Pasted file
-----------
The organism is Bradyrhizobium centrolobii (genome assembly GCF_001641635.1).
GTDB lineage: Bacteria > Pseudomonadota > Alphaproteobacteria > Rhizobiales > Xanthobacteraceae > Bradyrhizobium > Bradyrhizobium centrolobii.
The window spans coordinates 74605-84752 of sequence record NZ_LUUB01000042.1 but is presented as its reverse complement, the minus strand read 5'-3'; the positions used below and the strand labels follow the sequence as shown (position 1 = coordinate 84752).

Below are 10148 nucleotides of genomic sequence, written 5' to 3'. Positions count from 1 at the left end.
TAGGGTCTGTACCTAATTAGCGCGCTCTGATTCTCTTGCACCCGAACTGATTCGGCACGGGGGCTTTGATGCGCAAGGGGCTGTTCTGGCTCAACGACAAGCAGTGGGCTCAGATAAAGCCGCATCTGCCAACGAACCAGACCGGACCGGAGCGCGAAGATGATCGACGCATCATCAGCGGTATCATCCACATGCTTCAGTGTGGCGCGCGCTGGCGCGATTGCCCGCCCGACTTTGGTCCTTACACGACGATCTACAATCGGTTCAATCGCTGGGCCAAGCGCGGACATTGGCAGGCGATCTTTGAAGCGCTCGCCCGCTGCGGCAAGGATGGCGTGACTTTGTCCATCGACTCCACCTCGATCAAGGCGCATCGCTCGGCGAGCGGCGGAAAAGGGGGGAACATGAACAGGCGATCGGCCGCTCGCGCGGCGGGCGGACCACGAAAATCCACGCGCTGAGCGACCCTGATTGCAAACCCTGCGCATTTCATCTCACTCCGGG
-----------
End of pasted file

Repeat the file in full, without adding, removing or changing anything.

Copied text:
The organism is Bradyrhizobium centrolobii (genome assembly GCF_001641635.1).
GTDB lineage: Bacteria > Pseudomonadota > Alphaproteobacteria > Rhizobiales > Xanthobacteraceae > Bradyrhizobium > Bradyrhizobium centrolobii.
The window spans coordinates 74605-84752 of sequence record NZ_LUUB01000042.1 but is presented as its reverse complement, the minus strand read 5'-3'; the positions used below and the strand labels follow the sequence as shown (position 1 = coordinate 84752).

Below are 10148 nucleotides of genomic sequence, written 5' to 3'. Positions count from 1 at the left end.
TAGGGTCTGTACCTAATTAGCGCGCTCTGATTCTCTTGCACCCGAACTGATTCGGCACGGGGGCTTTGATGCGCAAGGGGCTGTTCTGGCTCAACGACAAGCAGTGGGCTCAGATAAAGCCGCATCTGCCAACGAACCAGACCGGACCGGAGCGCGAAGATGATCGACGCATCATCAGCGGTATCATCCACATGCTTCAGTGTGGCGCGCGCTGGCGCGATTGCCCGCCCGACTTTGGTCCTTACACGACGATCTACAATCGGTTCAATCGCTGGGCCAAGCGCGGACATTGGCAGGCGATCTTTGAAGCGCTCGCCCGCTGCGGCAAGGATGGCGTGACTTTGTCCATCGACTCCACCTCGATCAAGGCGCATCGCTCGGCGAGCGGCGGAAAAGGGGGGAACATGAACAGGCGATCGGCCGCTCGCGCGGCGGGCGGACCACGAAAATCCACGCGCTGAGCGACCCTGATTGCAAACCCTGCGCATTTCATCTCACTCCGGG